Doomsday narratives about climate change don’t work. But here’s what does

Doomsday narratives about climate change don’t work. But here’s what does
Feeling hopeless about a situation is cognitively associated with inaction. Instead of being defeatist, look to climate change heroes who are leading the way
By Victoria Herrmann
Jul 12 2017

The title of David Wallance-Wells’ recent essay in New York Magazine is catchy, if not uncomfortable. “The Uninhabitable Earth: Famine, economic collapse, a sun that cooks us: What climate change could wreck – sooner than you think.”

The article asks us to peer beyond scientific reticence into a doomsday future. The accounts of mass heat deaths in cities and praying for cornfields in the tundra is disturbing, but they’re familiar. It’s the same frame for how we talk about a much more immediate climate change disaster – American communities at risk to sea level rise today. 

We’ve labeled Shishmaref, Alaska, a community that voted to relocate because of climate change impacts last August, a “tragedy of a village built on ice.” We’ve marketed Isle de Jean Charles, Louisiana, the first US town to receive federal funding to relocate, as climate change refugees watching their town slip into the sea. And we ask “Should the United States Save Tangier Island From Oblivion?” on the Chesapeake Bay island’s future. 

Each of these follows a recognizable storyline: a vanishing island, a culture slipping away, and an ensemble of characters unsure of what their future holds. Each piece tells a cookie cutter version of a vulnerable village in fear of rising tides and residents as victims on the front lines of climate change. 

Shishmaref could stand in for Isle de Jean Charles, that could stand in for Tangier Island. In none of these stories does the community hold agency over their future, empowerment, or resiliency.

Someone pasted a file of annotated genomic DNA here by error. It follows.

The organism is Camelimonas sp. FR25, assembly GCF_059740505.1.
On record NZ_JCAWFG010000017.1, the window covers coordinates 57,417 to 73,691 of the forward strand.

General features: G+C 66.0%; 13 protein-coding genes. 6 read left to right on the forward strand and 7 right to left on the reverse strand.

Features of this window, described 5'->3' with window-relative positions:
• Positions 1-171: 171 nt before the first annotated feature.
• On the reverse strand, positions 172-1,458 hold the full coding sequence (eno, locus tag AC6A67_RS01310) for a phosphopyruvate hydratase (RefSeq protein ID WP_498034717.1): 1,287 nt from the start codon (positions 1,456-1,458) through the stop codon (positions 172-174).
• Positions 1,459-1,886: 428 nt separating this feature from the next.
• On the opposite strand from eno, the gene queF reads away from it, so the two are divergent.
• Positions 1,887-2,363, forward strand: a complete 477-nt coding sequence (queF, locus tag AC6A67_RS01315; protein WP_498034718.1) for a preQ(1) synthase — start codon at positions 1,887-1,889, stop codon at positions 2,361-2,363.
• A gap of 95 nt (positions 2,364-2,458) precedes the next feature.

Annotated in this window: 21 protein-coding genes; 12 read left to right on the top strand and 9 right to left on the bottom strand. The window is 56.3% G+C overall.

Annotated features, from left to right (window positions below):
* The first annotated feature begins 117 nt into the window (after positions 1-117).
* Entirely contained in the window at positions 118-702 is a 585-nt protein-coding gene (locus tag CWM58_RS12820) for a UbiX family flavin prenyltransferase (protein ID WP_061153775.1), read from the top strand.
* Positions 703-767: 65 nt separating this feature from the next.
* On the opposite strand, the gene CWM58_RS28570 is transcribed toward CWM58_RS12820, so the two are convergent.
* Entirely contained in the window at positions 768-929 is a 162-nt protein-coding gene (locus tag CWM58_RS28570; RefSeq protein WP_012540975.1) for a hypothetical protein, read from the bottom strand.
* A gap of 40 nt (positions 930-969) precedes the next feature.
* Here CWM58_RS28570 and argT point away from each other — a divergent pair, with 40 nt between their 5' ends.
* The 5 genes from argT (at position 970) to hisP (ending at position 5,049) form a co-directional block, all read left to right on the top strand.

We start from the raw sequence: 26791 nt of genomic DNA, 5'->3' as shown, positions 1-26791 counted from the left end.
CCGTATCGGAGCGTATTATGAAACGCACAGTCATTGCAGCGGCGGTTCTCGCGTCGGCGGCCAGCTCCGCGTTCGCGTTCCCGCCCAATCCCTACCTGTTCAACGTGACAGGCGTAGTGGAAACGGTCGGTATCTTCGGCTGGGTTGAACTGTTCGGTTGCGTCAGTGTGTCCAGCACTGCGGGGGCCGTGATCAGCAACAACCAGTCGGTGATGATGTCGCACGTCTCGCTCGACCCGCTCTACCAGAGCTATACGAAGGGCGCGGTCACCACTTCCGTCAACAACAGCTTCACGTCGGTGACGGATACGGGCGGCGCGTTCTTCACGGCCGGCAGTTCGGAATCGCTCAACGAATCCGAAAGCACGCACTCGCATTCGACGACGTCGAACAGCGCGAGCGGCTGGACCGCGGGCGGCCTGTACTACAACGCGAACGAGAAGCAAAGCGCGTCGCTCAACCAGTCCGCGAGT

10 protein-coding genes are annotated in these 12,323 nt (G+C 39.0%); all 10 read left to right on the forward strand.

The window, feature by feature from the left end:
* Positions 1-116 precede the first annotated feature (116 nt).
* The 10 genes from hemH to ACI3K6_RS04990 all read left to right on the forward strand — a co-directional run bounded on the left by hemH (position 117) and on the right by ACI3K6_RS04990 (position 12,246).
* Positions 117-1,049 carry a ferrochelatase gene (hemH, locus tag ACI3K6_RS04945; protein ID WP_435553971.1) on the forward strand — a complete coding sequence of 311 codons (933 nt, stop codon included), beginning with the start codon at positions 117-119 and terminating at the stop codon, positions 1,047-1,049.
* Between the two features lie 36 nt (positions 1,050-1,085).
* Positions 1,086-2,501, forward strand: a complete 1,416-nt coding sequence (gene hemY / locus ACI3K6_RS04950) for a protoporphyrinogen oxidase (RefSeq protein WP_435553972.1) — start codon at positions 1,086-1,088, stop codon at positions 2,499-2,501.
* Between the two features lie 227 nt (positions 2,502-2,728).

These doomsday narratives are wrong, and they are dangerous.

Telling and sharing stories, from the scientific to the personal, is one the most important tools we have to survive climate change.

Stories help us to share facts, knowledge, and experiences about the causes and effects of a warming world. But more than just educational tools, stories are how we make sense of the world we live in. The story you read in the newspaper or the documentary you watch on Netflix holds the immense ability to shape what we see and don’t see. Those visibilities and invisibilities shift our perspectives. And it’s those perceptions upon which we base our actions.

I’m going to repeat that, because it’s really important. The narratives we read, hear, and see informs how we understand climate change, and that understanding dictates whether we act or don’t.

When we constantly see stories about communities in crisis as sea levels rise and extreme storms become more frequent, we come away with preconceived notions that all communities living on the front lines of climate change are victims in need of saving. On America’s eroding edges, there is no hope – the future is presented as an ominously uncertain but seemingly inevitable defeat.



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